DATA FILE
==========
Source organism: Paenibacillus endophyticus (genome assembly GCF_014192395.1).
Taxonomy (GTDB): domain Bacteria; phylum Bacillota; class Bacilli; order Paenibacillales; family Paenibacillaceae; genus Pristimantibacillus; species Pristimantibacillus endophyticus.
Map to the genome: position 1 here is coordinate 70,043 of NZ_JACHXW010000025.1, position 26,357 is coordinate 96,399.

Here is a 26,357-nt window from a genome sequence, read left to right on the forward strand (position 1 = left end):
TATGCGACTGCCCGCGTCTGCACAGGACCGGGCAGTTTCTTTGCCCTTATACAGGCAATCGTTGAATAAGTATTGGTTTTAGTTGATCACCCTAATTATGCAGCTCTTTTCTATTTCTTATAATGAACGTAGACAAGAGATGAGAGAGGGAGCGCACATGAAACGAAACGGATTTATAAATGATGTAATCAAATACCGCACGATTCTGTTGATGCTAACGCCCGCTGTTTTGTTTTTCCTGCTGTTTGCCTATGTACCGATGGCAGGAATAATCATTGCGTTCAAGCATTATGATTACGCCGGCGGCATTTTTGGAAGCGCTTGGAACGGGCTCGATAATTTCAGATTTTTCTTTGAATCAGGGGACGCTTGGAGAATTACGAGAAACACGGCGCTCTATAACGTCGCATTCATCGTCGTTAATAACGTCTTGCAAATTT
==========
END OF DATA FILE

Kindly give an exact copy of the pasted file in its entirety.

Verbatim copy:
Source organism: Paenibacillus endophyticus (genome assembly GCF_014192395.1).
Taxonomy (GTDB): domain Bacteria; phylum Bacillota; class Bacilli; order Paenibacillales; family Paenibacillaceae; genus Pristimantibacillus; species Pristimantibacillus endophyticus.
Map to the genome: position 1 here is coordinate 70,043 of NZ_JACHXW010000025.1, position 26,357 is coordinate 96,399.

Here is a 26,357-nt window from a genome sequence, read left to right on the forward strand (position 1 = left end):
TATGCGACTGCCCGCGTCTGCACAGGACCGGGCAGTTTCTTTGCCCTTATACAGGCAATCGTTGAATAAGTATTGGTTTTAGTTGATCACCCTAATTATGCAGCTCTTTTCTATTTCTTATAATGAACGTAGACAAGAGATGAGAGAGGGAGCGCACATGAAACGAAACGGATTTATAAATGATGTAATCAAATACCGCACGATTCTGTTGATGCTAACGCCCGCTGTTTTGTTTTTCCTGCTGTTTGCCTATGTACCGATGGCAGGAATAATCATTGCGTTCAAGCATTATGATTACGCCGGCGGCATTTTTGGAAGCGCTTGGAACGGGCTCGATAATTTCAGATTTTTCTTTGAATCAGGGGACGCTTGGAGAATTACGAGAAACACGGCGCTCTATAACGTCGCATTCATCGTCGTTAATAACGTCTTGCAAATTT